Research finds Black children 3.5 times more likely to be suspended

black children suspended, black detention
© Korn Vitthayanukarun

A study, published by Elsevier, finds that Black pupils aged 9-10 years old are 3.5 times more likely to be given detention or suspended – in comparison to their white peers

When it comes to Black children in the classroom, racism from the perspective of a teacher can influence how these pupils are perceived. While Black adults face a set of stereotypes that define and limit how they are seen and understood, there is a wide pool of research that explores this ongoing power dynamic.

When it comes to children, there is less definitive research available. In March, a UK-based study used the data of seven million children to unpack how autism impacts children in the education system. The team found that Black kids were most likely to be autistic, but least likely to have a diagnosis. The absence of behavioural information coupled with assumptions about anger and aggression led to increased punitive measures.

At the age of 9 or 10, a child is forming their perspective of themselves and the world around them. The relationship in a classroom, with a figure of authority, can define how they see themselves for a long time.

‘Anger bias can have huge consequences’

Dr Amy G. Halberstadt, PhD, a professor of psychology at North Carolina State University, said: “This anger bias can have huge consequences by increasing Black children’s experience of not being ‘seen’ or understood by their teachers and then feeling like school is not for them.

“It might also lead to Black children being disciplined unfairly and suspended more often from school, which can have long-term ramifications.”

Her study was the first to examine the perception of anger in Black elementary and middle-school children. But the phenomena of being perceived as angry or disruptive is not exclusive to the US. Halima Jibril, Founding Editor of Ashamed Magazine, wrote extensively about her experience of being black in the UK-school system.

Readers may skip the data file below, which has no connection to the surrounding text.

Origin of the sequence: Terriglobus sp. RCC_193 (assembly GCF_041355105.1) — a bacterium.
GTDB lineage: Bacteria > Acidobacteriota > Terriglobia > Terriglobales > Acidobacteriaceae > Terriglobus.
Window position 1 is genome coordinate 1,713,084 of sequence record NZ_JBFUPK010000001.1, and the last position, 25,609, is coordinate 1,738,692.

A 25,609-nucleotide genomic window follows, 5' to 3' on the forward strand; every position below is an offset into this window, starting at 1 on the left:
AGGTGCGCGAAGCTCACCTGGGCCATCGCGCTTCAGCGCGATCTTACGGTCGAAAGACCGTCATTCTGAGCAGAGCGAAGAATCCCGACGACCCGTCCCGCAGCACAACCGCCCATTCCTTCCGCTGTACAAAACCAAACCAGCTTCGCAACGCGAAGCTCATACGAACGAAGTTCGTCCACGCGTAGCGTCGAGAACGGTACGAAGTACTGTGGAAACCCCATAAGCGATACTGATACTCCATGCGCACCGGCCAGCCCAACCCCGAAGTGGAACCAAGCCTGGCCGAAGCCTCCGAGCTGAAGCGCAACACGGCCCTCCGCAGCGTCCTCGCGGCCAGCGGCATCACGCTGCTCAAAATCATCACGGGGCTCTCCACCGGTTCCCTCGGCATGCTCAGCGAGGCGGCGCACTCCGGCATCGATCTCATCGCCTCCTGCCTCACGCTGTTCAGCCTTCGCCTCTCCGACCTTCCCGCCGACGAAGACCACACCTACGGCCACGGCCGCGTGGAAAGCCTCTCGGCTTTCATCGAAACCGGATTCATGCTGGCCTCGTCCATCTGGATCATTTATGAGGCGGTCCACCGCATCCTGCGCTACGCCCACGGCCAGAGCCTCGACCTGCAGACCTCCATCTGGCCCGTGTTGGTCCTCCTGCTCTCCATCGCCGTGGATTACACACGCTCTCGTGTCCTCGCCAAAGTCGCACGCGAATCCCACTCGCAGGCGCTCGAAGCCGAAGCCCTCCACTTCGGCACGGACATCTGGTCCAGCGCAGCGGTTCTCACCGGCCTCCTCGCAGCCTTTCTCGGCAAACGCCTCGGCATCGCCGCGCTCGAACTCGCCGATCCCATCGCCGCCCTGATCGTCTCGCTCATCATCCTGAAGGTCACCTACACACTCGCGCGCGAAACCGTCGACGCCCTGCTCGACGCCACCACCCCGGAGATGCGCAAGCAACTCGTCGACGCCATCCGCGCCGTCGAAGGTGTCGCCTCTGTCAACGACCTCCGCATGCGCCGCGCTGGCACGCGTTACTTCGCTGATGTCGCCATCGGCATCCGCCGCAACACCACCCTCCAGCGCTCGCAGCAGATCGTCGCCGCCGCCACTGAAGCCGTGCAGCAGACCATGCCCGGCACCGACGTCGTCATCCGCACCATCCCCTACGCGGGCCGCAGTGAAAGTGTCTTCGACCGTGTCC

She said: “In school, my sister was described as argumentative and mean, while teachers commented on how kind and agreeable I was.

“I learned rather quickly when I started school that I had to flatten myself. Teachers would constantly say the same thing to me: ‘Halima you’re too loud! Too this! Too that! Too much!'”

Study involved 11,875 students between 9-10 years old

In new research, a team at the Medical University of South Carolina looked at the punishment of elementary school children. They accounted for socio-economic differences, essentially subtracting class factors, and still found that elementary school-age Black children are 3.5 times more likely to receive detention or suspension than white peers.

The study consisted of 11,875 elementary school students aged 9 to 10-years-old, who were part of the Adolescent Brain Cognitive Development (ABCD) Study – a 10-year longitudinal study of brain development.

Children were recruited across 21 sites in the US, with participants closely resembling the country’s geographic, demographic and socioeconomic makeup.

“Disciplinary practices such as detention and suspension can lead to a number of academic, social and psychological issues,” said Matthew Fadus, MD, a Child and Adolescent Psychiatry Fellow at Massachusetts General Hospital in Boston, MA, USA.

“There is extensive evidence in the United States to indicate that Black children and children from lower-income families are disproportionally affected by these practices.”

So, what does this mean for classroom dynamics in the US?

The authors observe that detentions and suspensions disproportionately affect children of lower-income families and families with single caregivers – they can further perpetuate a cycle of poverty and limited academic achievement.

They say that administrators and educators now need to think about their biases in disciplinary practices – starting with a healthy discussion of race and discipline in American classrooms.

a long history of systemic racism in the US may be contributing to our findings.

Co-author, Brittany Bryant, DSW, LISW-CP, Assistant Professor at the Medical University of South Carolina in Charleston, SC, USA said: “What we have found suggests there must be other factors influencing disciplinary actions among these children. Given that we were able to control for so many variables in this study, it is likely that individual biases and a long history of systemic racism in the US may be contributing to our findings.”

Read the full study here.


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